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The past - Nifty 1.x XML based styles

Nifty 1.x used it’s own XML style format. With a custom syntax you’ve been able to apply attributes to Nifty controls based on the id of the element.

Here is an example of the old, Nifty 1.x way to style your GUI:

<?xml version="1.0" encoding="UTF-8"?>
<nifty-styles xmlns="http://nifty-gui.lessvoid.com/nifty-gui">

    <!-- just some text label default -->
    <style id="nifty-label" base="base-font">
        <attributes align="center" textLineHeight="23px" textMinHeight="23px"/>
            <onActive name="clip" post="false"/>

This worked but was a bit clumsy to handle at times, especially when you want to style more complicated controls that used sub-ids. In the end you usually had to copy the basic style and modify it. And in the worst case you kinda had to duplicate the hierachy of elements that your control consists of to modify its look and feel.

The future - Nifty 2.0 CSS

I’ve toyed with the idea of using CSS for quite a while now. And now it’s part of Nifty 2.0! Right now, it’s only the beginning - read: the only thing you can style is the background-color of a NiftyNode ;-) - but it’s easily (and I mean it, really easy) extendable for additional properties which we’ll do next. And later the same mechanism will be used to style controls as well!

Before we start to explore the details a little bit, I’d like to make sure what you can expect from Nifty 2.0 CSS - and what not.

First, it just takes the CSS mechanism and has nothing else to do with what you might know as HTML/CSS! So there will be no box model, there is no display: float; and all of that. We’ll not try to emulate HTML with Nifty at all. And if you’re now a bit disappointed, read on! What we have in Nifty is not as bad as it sounds - actually it’s quite nifty …

So what we use is kinda a bare bones version of CSS consisting of:

  • The CSS selector syntax to select Nifty nodes. Actually the full Selectors Level 3 spec is supported!
  • The CSS rules will be applied to all matching Nifty nodes. We translate the rules to setters of the Nifty nodes automatically.

So here is a little example CSS that is already working:

.my {
  background-color: #f00f;

So in the example we have the selector .my which will select all Nifty nodes by the (new) cssClass attribute that you can set by code like so:


There are (a lot of!) other ways to write selectors and all of them are supported!

So once we have a Nifty node that matches the CSS class “my” the ruleset, in the example that is background-color: #f00f; will be applied to the matching nodes.

Introduce CSS properties using @NiftyCssProperty

The steps necessary to introduce a CSS property to the NiftyNode Java class requires the following steps:

  • There has to be a setter and a getter available for the property conforming to the JavaBeans spec, e.g. a simple method like getStuff() and setStuff(). Nifty needs both, the getter AND the setter.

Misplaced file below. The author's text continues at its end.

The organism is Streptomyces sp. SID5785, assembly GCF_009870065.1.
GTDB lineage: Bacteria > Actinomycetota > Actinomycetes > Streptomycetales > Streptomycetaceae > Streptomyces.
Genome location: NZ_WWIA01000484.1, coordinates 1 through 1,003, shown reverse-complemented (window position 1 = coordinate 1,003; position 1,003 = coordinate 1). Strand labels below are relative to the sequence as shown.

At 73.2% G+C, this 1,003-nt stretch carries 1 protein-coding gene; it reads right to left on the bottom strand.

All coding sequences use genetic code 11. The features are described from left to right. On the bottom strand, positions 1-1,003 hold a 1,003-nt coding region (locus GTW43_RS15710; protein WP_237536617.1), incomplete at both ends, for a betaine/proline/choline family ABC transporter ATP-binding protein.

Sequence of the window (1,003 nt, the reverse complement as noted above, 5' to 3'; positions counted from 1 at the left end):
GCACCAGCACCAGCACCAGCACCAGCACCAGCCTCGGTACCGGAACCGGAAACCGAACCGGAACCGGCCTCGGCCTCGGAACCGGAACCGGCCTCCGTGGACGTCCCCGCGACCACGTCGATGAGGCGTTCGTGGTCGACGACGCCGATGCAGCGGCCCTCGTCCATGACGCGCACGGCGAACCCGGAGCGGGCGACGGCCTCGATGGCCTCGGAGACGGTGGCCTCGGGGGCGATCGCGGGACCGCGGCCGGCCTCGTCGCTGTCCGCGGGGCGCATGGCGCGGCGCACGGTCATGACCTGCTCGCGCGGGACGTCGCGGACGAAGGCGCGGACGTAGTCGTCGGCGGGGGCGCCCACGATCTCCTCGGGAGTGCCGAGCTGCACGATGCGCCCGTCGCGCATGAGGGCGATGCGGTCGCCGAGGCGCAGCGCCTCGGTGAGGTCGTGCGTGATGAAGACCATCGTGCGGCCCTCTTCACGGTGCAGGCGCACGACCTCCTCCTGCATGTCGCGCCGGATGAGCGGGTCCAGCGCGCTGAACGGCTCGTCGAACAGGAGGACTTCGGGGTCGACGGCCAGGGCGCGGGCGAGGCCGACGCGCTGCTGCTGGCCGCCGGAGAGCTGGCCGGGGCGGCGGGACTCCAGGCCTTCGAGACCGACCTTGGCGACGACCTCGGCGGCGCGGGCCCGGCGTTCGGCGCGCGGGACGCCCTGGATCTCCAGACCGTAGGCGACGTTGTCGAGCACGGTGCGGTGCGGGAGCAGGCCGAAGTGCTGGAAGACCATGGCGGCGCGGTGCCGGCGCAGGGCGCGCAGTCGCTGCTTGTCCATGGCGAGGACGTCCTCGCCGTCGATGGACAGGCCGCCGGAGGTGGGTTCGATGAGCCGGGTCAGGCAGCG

• Apply the @NiftyCssProperty annotation to the getter or the setter. Which one doesn’t matter. You can apply it to both methods too if you want but one would be sufficient.
  • Provide the name of the property using the @NiftyCssProperty(name = "css-name") syntax. This will be the name that is available in the CSS-file later.
  • (optional) If your property is not a simple String property but an enum, a float or even a complex object, the @NiftyCssProperty allows to specify an implementation of the NiftyCssStringConverter.java interface. Using this interface you have a way to provide a conversion to and from the String stored in the CSS-File. (Here is an example implementation to convert NiftyColor: NiftyCssStringConverterNiftyColor.java)

And that’s it!

Adding a CSS stylable property with the @NiftyCssProperty is pretty straight-forward. Internally Nifty will use the CSS property, f.i. background-color and the @NiftyCssProperty annotation to discover the actual getter and setter methods. When it later applies the CSS-rules it simply calls the setter for the property.

Libs used for CSS processing

Nifty utilizes two open source Java libraries to do the CSS parsing and processing.

First, there is Phil Browns jCSS-Parser which is a Stream parser for reading CSS files. It parses the CSS files and calls methods on a CSSHandler you provide. Very straight-forward to use and very nice!

The other project Nifty uses for processing the actual CSS-selectors is Christer Sandbergs css-selectors project. This project takes a selector and processes all of the details of the selector spec to queries into a DOM-tree (originally). I’ve generalized it and provided a pull-request to use the lib with general non DOM-tree based implementations like the one Nifty uses internally. At the time of this blog the pull request has yet to be applied to the project.

Using the two libs we can parse and process CSS very easily.

Currently, both libs have been added directly to the Nifty source tree because jCSS-Parser is not yet available in the Maven repository and the css-selector is available but not yet in the version we require. So for now we’ve took the brute force solution and included the source directly.

So, now you have it! CSS support in Nifty 2.0! Looking back at it, it was not really hard to add and I think we’ve found a nice solution that allows us to extend this further and use CSS to style GUIs in the future very easily!

Have fun!